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Canadian Geopub Quiz

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inuvik?

 

Corrrect

 

Inuvik

 

Established in 1955 as an administrative centre for the Mackenzie Delta. The name is from the Inuit for "the place of man".

 

Source: Hamilton William B. (1978): The Macmillan Book of Canadian Place Names, Macmillan of Canada, Toronto, p. 321

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After Las Vegas - Which Canadian Destination is the top Batchelor Party destination in the world? :rolleyes:

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After Las Vegas - Which Canadian Destination is the top Batchelor Party destination in the world? :rolleyes:

 

St John's Newfoundland I heard that the men are outnumbered there, but I have no proof?

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not banff or St. Johns! (even though I would probably prefer places like that for my batchelors party)

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After Las Vegas - Which Canadian Destination is the top Batchelor Party destination in the world? :rolleyes:

Please clarify. The question implies that Las Vegas is a Canadian destination which it obviously is not, but you could mean a destination *for* Canadians, but then the question closes with "in the world."

 

Are you looking for a place in Canada? Is it a place that people go to from all over the world, or just Canadians?

 

Is it St. Catherines (sp?) Street in Montreal?

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After Las Vegas - Which Canadian Destination is the top Batchelor Party destination in the world? :anibad:

Please clarify. The question implies that Las Vegas is a Canadian destination which it obviously is not, but you could mean a destination *for* Canadians, but then the question closes with "in the world."

 

Are you looking for a place in Canada? Is it a place that people go to from all over the world, or just Canadians?

 

Is it St. Catherines (sp?) Street in Montreal?

 

 

Yes, Montreal - Second most popular destination in the world for Batchelor party destinations. Americans think Montreal is the Bee's Knees so to speak, go dano

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After Las Vegas - Which Canadian Destination is the top Batchelor Party destination in the world? :D

Please clarify. The question implies that Las Vegas is a Canadian destination which it obviously is not, but you could mean a destination *for* Canadians, but then the question closes with "in the world."

 

Are you looking for a place in Canada? Is it a place that people go to from all over the world, or just Canadians?

 

Is it St. Catherines (sp?) Street in Montreal?

 

 

Yes, Montreal - Second most popular destination in the world for Batchelor party destinations. Americans think Montreal is the Bee's Knees so to speak, go dano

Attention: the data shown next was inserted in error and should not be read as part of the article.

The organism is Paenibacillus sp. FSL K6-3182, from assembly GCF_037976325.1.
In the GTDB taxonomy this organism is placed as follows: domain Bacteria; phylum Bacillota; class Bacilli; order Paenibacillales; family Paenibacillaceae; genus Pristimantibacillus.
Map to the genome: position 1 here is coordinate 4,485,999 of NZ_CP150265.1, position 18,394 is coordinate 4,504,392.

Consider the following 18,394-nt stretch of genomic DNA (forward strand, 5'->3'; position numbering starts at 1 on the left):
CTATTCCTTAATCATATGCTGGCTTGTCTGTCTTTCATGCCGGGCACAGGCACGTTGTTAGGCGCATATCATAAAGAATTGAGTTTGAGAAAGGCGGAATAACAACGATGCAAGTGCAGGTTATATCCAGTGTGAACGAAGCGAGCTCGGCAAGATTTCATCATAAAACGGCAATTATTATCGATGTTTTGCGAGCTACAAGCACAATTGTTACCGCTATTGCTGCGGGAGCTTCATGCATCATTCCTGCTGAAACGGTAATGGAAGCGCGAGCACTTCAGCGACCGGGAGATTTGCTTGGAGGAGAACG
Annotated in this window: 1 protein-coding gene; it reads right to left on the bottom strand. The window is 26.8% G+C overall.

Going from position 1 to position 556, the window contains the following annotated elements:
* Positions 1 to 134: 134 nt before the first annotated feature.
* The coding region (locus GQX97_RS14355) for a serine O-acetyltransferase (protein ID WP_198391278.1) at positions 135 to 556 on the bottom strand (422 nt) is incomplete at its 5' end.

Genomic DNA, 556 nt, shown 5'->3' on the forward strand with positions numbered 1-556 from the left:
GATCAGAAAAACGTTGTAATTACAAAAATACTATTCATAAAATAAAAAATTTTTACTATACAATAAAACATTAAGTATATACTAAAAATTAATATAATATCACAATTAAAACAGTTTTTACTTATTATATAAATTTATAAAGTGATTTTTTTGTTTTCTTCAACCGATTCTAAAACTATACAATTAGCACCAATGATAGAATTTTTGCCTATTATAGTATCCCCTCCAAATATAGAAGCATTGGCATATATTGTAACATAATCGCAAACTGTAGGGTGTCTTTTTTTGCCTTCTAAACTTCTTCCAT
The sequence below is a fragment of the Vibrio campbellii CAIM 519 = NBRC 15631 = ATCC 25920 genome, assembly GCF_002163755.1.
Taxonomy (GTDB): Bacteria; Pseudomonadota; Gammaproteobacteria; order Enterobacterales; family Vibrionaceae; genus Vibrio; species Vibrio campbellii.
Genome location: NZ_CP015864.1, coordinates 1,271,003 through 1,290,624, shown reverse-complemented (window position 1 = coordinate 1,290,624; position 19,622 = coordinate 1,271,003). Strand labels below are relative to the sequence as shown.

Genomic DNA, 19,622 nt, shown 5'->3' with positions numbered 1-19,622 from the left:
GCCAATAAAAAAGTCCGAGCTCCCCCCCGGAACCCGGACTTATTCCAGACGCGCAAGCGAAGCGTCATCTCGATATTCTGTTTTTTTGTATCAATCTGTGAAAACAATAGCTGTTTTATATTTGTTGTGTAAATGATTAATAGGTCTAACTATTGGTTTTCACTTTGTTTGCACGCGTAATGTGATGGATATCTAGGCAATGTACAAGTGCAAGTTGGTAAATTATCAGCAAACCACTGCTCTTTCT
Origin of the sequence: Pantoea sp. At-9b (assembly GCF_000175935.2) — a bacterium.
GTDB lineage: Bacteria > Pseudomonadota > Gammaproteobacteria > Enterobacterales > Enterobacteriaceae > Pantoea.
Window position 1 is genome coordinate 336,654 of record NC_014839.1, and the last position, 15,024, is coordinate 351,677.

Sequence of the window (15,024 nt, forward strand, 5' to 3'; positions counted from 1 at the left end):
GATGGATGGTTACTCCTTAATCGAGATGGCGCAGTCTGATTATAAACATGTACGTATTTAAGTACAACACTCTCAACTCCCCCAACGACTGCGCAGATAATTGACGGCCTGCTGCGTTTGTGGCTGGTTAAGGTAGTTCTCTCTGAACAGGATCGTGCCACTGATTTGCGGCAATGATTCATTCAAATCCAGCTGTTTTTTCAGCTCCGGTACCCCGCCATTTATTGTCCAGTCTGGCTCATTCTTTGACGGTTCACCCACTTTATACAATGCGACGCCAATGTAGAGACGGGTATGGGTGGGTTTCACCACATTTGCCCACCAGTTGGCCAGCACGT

Do you think the 18 year old age of majority in Quebec has something to do with the 'party destination" for Americans? Heck for Canadians too ... school tours to Montreal for New Years Eve is a Grade 12 right of passage for many kids within driving distance.

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Do you think the 18 year old age of majority in Quebec has something to do with the 'party destination" for Americans?

 

I'm really hoping that 18 being the age of majority doesn't have a significant incidence on the popularity of the place for bachelor's parties :D How young do people get married in the US? I know some of them are in a hurry because they can't get any before marriage, but still... :)

 

For high school graduation parties, yes, that I can believe. Bars in Gatineau are full of 18 year olds from Ottawa year-round...

 

 

So, where is the next question?

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So, where is the next question?

 

After 3 days i think the rule is he forfeits his privilege!

 

Whoever has a question, ask away!!

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So, where is the next question?

 

After 3 days i think the rule is he forfeits his privilege!

 

Whoever has a question, ask away!!

 

You ask one JP...

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After 3 days i think the rule is he forfeits his privilege!

 

Whoever has a question, ask away!!

 

I can't imagine him being gone for 3 days. Maybe he had to go diving for another one of his nanos being lost in the drink? :)

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So, where is the next question?

 

After 3 days i think the rule is he forfeits his privilege!

 

Whoever has a question, ask away!!

 

Some one asked where is he... didn't they...?

 

I wonder if all the chat about Montreal stirred some latent youthful urges in our 'winner'...

 

Doug

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You ask one JP...

 

What manitoba city was named for a fictional character in a J.E. Preston-Muddock Novel?

Edited by Juicepig

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You ask one JP...

 

What manitoba city was named for a fictional character in a J.E. Preston-Muddock Novel?

 

Winnipeg

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afraid not!

 

Maybe take CA's astonishment comment as an indication that it is a weird sounding place?

Edited by Juicepig

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afraid not!

 

Maybe take CA's astonishment comment as an indication that it is a weird sounding place?

 

Well, "Winnipeg" sounds weird enough - and "Thompson" isn't weird. So, "Flin Flon" would be the last vestige of name weirdness. (Portage de la Prairie I s'pose might count).

 

Thank Rick Mercer for me remembering the name of the place at all.

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Flin Flon is right!